## Petaflops? DARPA Seeks Quintillion-Flop Computers 185

coondoggie writes

*"Not known for taking the demure route, researchers at DARPA this week announced a program aimed at building computers that exceed current peta-scale computers to achieve the mind-altering speed of one quintillion (1,000,000,000,000,000,000) calculations per second. Dubbed extreme scale computing, such machines are needed, DARPA says, to 'meet the relentlessly increasing demands for greater performance, higher energy efficiency, ease of programmability, system dependability, and security.'"*
## Make sense, dammit (Score:5, Informative)

From TFA, written by Michael Cooney and propagated by the summary:

It looks like these "extreme scale computing" systems are needed before things like "ease of programmability" can be acheived. I call bullshit.

The actual notice from DARPA is named Omnipresent High Performance Computing (OHPC) [fbo.gov]. From the first paragraph of that page:

That makes a lot more sense.

Now, will someone please go and smack Michael Cooney up the back of head for writing like that?

## Exaflops (Score:5, Informative)

Quintillion is not an SI prefix. The next step after Peta is Exa.

## Re:Exaflops (Score:3, Informative)

Nope, Quintillion is a quantity, whereas Petaflops, Exaflops etc are rates of calculations per second. Please don't mix your units in your haste to appear smart.

## Re:Exaflops (Score:3, Informative)

for the record, there was a bunch of talks in IPDPS 2010 ( http://ipdps.org/ipdps2010/2010_advance_program.html [ipdps.org] ) about build exaflop mahcines including a keynotes.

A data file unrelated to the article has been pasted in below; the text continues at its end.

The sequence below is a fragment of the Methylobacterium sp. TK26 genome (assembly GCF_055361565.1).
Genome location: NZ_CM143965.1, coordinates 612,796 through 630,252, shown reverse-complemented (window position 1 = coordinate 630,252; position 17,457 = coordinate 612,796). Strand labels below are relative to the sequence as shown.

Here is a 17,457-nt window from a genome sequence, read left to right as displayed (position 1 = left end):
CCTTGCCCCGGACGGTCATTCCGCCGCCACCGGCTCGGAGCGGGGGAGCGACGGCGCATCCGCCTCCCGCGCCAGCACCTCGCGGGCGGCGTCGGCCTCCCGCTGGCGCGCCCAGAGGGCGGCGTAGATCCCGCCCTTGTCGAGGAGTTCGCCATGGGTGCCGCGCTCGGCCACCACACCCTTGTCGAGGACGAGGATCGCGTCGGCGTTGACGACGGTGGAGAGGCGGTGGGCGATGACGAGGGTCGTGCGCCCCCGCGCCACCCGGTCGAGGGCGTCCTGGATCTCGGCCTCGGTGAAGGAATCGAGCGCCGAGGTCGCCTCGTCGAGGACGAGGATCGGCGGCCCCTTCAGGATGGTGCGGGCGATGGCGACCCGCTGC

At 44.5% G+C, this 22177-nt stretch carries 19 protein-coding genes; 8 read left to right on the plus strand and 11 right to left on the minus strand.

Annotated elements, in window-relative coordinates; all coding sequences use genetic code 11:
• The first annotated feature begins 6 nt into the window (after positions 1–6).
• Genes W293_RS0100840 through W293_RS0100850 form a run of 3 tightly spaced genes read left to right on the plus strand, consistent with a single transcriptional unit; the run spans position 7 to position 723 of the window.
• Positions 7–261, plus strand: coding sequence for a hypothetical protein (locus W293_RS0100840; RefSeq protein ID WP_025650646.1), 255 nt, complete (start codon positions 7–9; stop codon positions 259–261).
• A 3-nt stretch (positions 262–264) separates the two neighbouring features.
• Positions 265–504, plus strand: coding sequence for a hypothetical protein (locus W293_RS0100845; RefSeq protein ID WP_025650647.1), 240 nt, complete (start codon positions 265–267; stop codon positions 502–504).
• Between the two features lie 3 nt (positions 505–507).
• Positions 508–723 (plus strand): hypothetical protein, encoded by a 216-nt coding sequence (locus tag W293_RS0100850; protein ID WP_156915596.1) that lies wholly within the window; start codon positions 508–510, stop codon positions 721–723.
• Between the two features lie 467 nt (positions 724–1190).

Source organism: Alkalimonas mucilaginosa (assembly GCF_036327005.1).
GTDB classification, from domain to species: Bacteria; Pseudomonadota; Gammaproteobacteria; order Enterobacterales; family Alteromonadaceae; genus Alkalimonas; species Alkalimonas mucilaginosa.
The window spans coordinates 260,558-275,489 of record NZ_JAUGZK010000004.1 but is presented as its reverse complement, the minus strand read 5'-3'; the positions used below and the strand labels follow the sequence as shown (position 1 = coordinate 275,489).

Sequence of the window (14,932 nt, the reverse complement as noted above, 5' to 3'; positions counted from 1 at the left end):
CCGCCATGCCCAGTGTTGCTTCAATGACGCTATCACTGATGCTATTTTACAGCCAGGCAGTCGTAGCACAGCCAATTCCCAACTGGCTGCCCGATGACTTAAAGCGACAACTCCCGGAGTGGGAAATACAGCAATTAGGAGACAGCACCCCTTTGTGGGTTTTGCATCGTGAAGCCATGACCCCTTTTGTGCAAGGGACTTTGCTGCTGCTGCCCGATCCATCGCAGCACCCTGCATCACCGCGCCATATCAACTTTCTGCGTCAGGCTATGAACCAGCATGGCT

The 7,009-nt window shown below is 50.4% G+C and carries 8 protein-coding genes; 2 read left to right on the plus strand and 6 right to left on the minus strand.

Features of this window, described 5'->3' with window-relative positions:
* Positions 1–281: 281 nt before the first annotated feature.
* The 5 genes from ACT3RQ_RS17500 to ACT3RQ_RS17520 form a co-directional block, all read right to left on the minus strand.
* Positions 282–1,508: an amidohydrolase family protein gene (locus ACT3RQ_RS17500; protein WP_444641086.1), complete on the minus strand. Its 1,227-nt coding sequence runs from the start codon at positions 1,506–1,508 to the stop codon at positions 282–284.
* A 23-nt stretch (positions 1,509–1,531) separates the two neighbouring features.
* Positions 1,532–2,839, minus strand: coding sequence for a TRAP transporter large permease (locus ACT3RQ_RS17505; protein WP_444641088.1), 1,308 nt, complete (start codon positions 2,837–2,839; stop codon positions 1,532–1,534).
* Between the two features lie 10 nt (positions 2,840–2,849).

## Old news (Score:3, Informative)

The top companies competing for the government funds are, not surprisingly, IBM and Cray.

See these two older

jdb2

## Re:Make sense, dammit (Score:5, Informative)

Right. If you actually read the announcement, it's not that they want yet more boondoggle supercomputing centers. What they want is more crunch power in small boxes. Read the actual announcement [fbo.gov] (PDF). See page 17. What they want is 1 petaflop (peak) in one rack, including cooling gear. The rack gets to draw up to 57 kilowatts (!).

## Re:Computing for the next generation (Score:3, Informative)

You've been simulated to die in our ongoing war with Eastasia, please report to the gassing chambers promptly to prevent the simulation from experiencing temporal improbabilities.

## Re:What's the need? (Score:5, Informative)

Simulating exploding hydrogen bombs, weather simulation, brute-force cracking, etc. Basically any distributed project you can think of (see BOINC [berkeley.edu]) can also be done with a supercomputer.

It's a scientific model with a boatload of variables and dependencies. Ask these guys [earthsystemmodeling.org].

## Re:What's the need? (Score:5, Informative)

Well, what is it about weather simulation that requires so much work?

The enormous number of variables, mostly. Weather, nuclear bombs, ocean currents, cryptography, even things as seemingly simple as modeling air flow around an object. If you are looking to develop a model of a process that involves a few thousand variables and you need to know the interaction of those variables several levels deep....you need to make a lot of calculations.